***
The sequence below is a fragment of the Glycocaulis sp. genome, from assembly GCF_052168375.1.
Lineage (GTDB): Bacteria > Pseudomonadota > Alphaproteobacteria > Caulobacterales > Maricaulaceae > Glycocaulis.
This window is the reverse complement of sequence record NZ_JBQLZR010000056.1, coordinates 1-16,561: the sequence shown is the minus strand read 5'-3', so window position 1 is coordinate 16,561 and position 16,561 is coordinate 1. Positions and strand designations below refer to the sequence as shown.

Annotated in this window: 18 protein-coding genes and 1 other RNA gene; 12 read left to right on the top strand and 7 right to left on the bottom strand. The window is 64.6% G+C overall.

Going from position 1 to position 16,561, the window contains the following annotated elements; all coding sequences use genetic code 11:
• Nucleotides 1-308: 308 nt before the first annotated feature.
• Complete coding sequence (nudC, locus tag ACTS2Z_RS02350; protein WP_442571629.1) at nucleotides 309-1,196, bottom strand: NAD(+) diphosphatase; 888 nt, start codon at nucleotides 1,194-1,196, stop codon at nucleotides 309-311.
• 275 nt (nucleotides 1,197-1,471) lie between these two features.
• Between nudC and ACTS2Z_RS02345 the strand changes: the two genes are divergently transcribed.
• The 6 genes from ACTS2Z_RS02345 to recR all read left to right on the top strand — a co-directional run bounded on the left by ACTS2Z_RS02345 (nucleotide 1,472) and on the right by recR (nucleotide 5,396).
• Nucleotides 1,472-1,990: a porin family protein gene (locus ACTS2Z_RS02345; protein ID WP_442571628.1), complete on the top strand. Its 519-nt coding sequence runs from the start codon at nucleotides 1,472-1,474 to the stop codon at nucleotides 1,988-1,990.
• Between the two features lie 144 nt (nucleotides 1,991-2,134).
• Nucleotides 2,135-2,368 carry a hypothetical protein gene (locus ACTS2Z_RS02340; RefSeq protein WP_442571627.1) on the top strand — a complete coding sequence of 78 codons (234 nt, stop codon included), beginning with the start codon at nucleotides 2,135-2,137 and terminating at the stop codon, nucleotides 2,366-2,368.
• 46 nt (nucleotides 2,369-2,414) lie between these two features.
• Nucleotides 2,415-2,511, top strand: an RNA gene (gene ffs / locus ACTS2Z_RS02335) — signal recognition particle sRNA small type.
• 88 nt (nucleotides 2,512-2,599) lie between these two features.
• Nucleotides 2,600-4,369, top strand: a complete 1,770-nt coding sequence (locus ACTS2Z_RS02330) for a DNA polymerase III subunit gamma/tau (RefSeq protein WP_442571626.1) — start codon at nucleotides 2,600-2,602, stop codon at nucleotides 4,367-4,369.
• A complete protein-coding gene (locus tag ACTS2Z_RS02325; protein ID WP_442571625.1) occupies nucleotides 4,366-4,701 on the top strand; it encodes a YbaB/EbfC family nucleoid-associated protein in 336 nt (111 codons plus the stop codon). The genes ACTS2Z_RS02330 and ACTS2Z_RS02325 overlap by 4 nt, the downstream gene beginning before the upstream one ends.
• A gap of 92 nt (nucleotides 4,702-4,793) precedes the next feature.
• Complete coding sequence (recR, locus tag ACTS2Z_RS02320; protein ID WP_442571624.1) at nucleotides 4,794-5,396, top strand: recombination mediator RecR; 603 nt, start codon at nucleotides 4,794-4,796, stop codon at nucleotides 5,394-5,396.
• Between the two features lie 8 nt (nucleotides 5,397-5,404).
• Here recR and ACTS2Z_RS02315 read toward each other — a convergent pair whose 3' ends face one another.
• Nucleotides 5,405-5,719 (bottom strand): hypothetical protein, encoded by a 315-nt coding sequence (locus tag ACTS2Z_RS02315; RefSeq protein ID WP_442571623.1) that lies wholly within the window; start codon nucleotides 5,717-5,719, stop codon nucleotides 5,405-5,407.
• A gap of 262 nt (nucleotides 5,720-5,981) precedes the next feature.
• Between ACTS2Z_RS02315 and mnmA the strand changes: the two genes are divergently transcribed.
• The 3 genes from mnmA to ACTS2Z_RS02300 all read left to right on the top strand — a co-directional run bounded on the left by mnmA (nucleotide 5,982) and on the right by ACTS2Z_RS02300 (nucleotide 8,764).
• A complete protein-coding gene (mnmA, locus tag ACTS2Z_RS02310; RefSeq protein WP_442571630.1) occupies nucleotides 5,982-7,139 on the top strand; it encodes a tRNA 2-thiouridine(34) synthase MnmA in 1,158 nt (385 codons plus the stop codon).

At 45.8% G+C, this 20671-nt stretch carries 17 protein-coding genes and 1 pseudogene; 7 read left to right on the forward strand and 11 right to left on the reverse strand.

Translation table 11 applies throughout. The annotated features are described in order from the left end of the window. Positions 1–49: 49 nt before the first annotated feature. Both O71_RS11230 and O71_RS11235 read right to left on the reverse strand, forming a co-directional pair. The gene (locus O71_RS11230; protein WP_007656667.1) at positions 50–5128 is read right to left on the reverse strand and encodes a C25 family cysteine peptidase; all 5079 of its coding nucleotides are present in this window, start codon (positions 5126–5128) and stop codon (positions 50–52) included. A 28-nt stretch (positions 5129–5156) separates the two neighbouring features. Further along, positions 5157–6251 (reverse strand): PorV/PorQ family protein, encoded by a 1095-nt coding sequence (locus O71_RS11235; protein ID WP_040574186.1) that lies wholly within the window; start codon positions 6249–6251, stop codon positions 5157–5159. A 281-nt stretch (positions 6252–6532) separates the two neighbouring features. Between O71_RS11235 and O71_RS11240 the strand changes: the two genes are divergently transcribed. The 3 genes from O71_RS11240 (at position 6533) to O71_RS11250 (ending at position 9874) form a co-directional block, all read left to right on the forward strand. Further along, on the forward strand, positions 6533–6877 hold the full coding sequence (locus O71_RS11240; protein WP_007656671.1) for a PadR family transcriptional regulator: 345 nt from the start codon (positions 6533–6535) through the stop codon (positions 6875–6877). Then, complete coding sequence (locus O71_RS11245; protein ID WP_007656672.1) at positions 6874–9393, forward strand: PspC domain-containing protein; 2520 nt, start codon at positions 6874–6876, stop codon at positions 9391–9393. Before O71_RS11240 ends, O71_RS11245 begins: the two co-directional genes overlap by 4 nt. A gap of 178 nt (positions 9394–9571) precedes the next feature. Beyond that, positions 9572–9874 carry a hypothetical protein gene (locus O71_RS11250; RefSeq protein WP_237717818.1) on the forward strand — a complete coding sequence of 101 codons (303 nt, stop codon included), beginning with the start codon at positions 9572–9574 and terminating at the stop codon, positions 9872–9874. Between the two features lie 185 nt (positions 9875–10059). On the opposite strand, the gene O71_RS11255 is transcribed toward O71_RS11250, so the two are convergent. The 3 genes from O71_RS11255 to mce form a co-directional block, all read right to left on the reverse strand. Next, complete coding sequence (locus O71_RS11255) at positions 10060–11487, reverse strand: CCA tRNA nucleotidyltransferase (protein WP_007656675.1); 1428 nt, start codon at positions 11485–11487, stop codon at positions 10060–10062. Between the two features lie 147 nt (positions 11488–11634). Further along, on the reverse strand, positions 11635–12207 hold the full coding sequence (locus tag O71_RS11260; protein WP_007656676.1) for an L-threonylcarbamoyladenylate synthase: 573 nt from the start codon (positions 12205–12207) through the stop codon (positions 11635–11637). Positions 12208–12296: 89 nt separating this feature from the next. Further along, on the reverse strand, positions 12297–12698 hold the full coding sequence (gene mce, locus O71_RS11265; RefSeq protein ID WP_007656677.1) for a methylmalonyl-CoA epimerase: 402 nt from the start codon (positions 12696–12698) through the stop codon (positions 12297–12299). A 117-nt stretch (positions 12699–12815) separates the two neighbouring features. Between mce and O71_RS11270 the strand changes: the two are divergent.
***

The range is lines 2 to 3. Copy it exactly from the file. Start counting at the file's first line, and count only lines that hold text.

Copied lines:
Lineage (GTDB): Bacteria > Pseudomonadota > Alphaproteobacteria > Caulobacterales > Maricaulaceae > Glycocaulis.
This window is the reverse complement of sequence record NZ_JBQLZR010000056.1, coordinates 1-16,561: the sequence shown is the minus strand read 5'-3', so window position 1 is coordinate 16,561 and position 16,561 is coordinate 1. Positions and strand designations below refer to the sequence as shown.